White-Handed Gibbon (Lar Gibbon)

The white-handed, or lar gibbon, or indeed the white-cheeked gibbon, is a primate found in the forests of South and Southeast Asian countries like Myanmar, Thailand, Indonesia, Malaysia, Laos and possibly China. It is one of the best-known gibbon species in the world.

Scientific Classification

Animalia
Chordata
Mammalia
Primates
Hylobatidae
Hylobates
Hylobates lar

Table Of Content

Scientific Classification

Animalia
Chordata
Mammalia
Primates
Hylobatidae
Hylobates
Hylobates lar

White Handed Gibbon Size

White Handed Gibbon Size

Physical Description

Height – They can reach a height of 1.5 to 2 feet.

Weight – Lar gibbons weigh around 10 to 20 pounds.

Pelage – Most of their body is covered in thick, soft hair. Only the face, feet and parts of the hand are hairless.

Color – Colors can vary from light brown to dark brown or black; the face has a white-colored edge to it. The topside of the hands has some white fur on it, thus giving it its name.

Lifespan

In the wild, they can survive for 25-30 years.

White Handed Gibbon

White Handed Gibbon

White Handed Gibbon Pictures

White-Handed Gibbon Pictures

Distribution Range and Subspecies

There are five subspecies of the white-handed gibbon, one of which is believed to be extinct:

  • Hylobates lar lar or the Malaysian lar gibbon is found in Malaysia and South Thailand.
  • lar carpenter or the Carpenter’s lar gibbon can be found in Eastern Myanmar, Northwestern Thailand and Laos.
  • lar entelloides or the Central lar gibbon is found in South Myanmar and South Thailand.
  • lar vestitus or the Sumatran lar gibbon is found in Indonesia.
  • l. yunnanensis or the Yunnan lar gibbon, this subspecies is believed to be extinct; they inhabited the Yunnan province of China.

Habitat

Almost exclusively arboreal, the white-handed gibbon lives in dipterocarp forests, lowland and submontane rain forests, deciduous bamboo forests, peat swamp forests and seasonal evergreen forests of Southeast Asia. They generally prefer heights of around 1200 meters above sea level.

Lar Gibbon

Lar Gibbon

Behavior

An arboreal and diurnal animal, the lar gibbon hardly ever comes down to the forest floor. It uses its long and supple arms to swing from tree branch to tree branch. It is generally active for about nine to ten hours a day, during which, they spend their time feeding, resting, traveling, socializing and vocalizing. When they do descend to the ground, they walk on two legs while keeping their arms aloft their heads in order to keep balance.

Mating and Reproduction

White-handed gibbons are monogamous; they live in small family groups of a male, a female and a juvenile, if any. They copulate year round, but the conception of the young generally occurs in the month of March. Gestation period is around 6-7 months, after which a single offspring is born.

Baby White Handed Gibbon

Baby White-Handed Gibbon

White Handed Gibbon Baby

White-Handed Gibbon Baby

Life Cycle

Peak birthing season is towards the end of the rainy season. Weaning is done when the baby is about twenty months old. Females reach sexual maturity between 6-9 years of age, while the males become reproductively active at 9 years of age. They only conceive once in every 3.5 years.

Sounds and Vocalization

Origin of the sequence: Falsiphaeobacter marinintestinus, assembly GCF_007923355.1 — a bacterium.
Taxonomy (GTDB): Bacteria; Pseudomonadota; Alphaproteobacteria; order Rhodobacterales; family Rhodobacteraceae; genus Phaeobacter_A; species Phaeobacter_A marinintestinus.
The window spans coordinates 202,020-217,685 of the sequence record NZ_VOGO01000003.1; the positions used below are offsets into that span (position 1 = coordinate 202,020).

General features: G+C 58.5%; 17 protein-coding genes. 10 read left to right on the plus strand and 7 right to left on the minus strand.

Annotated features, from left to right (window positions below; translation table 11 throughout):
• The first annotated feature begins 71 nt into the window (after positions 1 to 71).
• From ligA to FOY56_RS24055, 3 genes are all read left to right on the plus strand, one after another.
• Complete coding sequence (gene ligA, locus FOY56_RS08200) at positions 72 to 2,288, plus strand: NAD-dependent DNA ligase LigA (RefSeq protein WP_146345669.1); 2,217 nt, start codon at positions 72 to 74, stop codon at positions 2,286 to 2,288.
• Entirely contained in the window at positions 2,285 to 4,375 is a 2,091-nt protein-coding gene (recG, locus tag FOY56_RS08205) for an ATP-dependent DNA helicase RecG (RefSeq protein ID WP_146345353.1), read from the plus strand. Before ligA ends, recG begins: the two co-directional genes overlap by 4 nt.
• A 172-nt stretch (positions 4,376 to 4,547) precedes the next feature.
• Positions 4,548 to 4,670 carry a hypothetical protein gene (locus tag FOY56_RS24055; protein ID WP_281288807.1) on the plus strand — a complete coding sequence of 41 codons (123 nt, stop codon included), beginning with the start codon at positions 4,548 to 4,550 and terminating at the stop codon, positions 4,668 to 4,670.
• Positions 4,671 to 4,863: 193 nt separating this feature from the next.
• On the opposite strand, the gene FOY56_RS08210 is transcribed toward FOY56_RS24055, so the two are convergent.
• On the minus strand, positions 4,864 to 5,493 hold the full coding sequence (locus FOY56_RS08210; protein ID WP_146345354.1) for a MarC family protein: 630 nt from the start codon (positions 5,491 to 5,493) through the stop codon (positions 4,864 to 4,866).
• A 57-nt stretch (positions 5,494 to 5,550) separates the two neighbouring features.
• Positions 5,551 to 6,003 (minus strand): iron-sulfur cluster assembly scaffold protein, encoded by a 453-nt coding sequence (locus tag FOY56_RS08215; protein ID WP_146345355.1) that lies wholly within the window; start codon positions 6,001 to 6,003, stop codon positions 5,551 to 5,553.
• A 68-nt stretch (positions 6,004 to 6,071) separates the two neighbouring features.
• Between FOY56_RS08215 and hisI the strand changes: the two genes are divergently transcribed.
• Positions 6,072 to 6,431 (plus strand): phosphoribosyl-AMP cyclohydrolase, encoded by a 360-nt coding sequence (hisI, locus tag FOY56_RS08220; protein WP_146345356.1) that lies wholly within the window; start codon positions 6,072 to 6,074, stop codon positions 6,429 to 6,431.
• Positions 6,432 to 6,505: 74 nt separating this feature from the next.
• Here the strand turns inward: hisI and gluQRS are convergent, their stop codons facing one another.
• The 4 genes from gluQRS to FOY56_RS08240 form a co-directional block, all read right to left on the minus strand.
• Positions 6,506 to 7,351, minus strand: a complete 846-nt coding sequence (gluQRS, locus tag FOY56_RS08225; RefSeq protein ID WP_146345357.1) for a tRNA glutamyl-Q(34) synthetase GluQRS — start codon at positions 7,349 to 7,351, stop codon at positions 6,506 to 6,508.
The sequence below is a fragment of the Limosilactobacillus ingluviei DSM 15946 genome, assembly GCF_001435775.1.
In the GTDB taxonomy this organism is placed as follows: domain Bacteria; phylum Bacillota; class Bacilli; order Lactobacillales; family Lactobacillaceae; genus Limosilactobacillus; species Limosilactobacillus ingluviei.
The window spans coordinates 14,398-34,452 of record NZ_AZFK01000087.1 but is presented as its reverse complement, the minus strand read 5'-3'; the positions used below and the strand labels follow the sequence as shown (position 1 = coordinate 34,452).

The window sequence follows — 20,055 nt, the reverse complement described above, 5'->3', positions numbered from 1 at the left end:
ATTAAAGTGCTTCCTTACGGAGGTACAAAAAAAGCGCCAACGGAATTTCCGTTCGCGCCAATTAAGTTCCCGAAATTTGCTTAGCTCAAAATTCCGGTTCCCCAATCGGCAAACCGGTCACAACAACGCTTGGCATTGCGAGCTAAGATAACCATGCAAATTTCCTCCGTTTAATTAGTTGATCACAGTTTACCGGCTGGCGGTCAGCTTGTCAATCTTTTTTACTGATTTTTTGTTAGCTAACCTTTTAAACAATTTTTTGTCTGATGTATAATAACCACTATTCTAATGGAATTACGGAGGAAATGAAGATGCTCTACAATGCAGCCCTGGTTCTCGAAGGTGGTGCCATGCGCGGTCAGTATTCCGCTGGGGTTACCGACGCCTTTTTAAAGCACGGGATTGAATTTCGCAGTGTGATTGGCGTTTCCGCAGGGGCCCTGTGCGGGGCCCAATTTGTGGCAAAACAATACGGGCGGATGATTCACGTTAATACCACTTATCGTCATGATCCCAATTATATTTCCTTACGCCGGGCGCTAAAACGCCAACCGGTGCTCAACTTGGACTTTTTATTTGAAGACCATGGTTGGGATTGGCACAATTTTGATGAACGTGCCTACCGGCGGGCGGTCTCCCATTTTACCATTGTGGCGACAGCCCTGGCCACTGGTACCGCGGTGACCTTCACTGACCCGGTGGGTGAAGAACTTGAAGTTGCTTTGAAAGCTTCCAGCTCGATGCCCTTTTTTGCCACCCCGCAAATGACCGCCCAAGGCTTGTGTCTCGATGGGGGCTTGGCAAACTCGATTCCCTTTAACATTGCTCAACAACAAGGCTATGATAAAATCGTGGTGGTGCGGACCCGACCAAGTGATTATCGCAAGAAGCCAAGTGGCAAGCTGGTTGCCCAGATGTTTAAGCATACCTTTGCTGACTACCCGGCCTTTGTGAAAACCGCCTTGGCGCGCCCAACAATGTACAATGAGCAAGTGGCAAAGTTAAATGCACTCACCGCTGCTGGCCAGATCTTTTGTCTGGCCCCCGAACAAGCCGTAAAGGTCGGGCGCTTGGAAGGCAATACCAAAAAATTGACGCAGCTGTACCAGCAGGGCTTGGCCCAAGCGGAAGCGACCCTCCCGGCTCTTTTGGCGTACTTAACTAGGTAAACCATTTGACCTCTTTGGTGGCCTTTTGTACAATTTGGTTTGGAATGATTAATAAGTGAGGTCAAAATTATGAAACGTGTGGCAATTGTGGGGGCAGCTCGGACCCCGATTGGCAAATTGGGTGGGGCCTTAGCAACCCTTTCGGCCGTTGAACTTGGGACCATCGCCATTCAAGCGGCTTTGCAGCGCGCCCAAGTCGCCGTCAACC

White-handed gibbons use songs as their main mode of communication. These ‘songs’ are sung in duets by the mating pair and used to mark territories. Each morning they gather at the edge of their territory and partake in a great call; each subspecies have specific variations of the theme of these calls, and these variations are used to distinguish one from another.

Diet

Fruits constitute about half of the white-handed gibbon’s diet. Other foods that they like to eat are leaves, tree barks, plant shoots, and flowers. In fact, their dietary habits can, at best, be described as omnivorous, as they have been known to feast on bird eggs and insects like wasps and mantis, and even occasional birds.

White Handed Gibbon Images

White-Handed Gibbon Images

Adaptations

  • Like other gibbons, the lar gibbons too, are brachiators, meaning they swing from one branch to another using only their hands, as a result, their fingers are curved, so as to facilitate gripping, thus ensuring quicker and more graceful locomotion.
  • In continuation to the abovementioned point, it should be noted that the hands of the gibbon are elongated; arms long and its legs are rather short.
  • Gibbons lack a tail; instead, they have a strong, bony padding on their buttocks, which is known as ischial callosities, or simply as sitting pads.

Predators

The white-handed gibbon is usually not preyed upon by other animals, however, eagles, leopards, marbled cats, and pythons are all potentially capable of killing this primate.

White Handed Gibbons

White-Handed Gibbons

Baby Lar Gibbon

Baby Lar Gibbon

IUCN Conservation Status

White-handed gibbon is listed as ‘Endangered’ by the IUCN 3.1 and it is on a ‘decreasing trend’. Their exact number in the wild is unknown in countries like Myanmar, Indonesia, and Malaysia. Largest population numbers are found in Thailand in places like the Kaeng Krachan National Park, Khao Yai National Park, Phukhieo Wildlife Sanctuary and Nam Nao National Park.

Hunting for their meat is one of the primary reasons for their dwindling numbers. It is also common for one or both parents to be killed so that the baby can be captured. Like many other wild endangered species, loss of habitat is another deadly threat – as mankind grows, animals suffer!

Interesting Facts

  • A group of white-handed gibbons is collectively known as a ‘family’.
  • They are the most bipedal of all primates, other than humans. This physical characteristic has been studied for years to determine what evolutionary compulsion led humankind to become bipedal.

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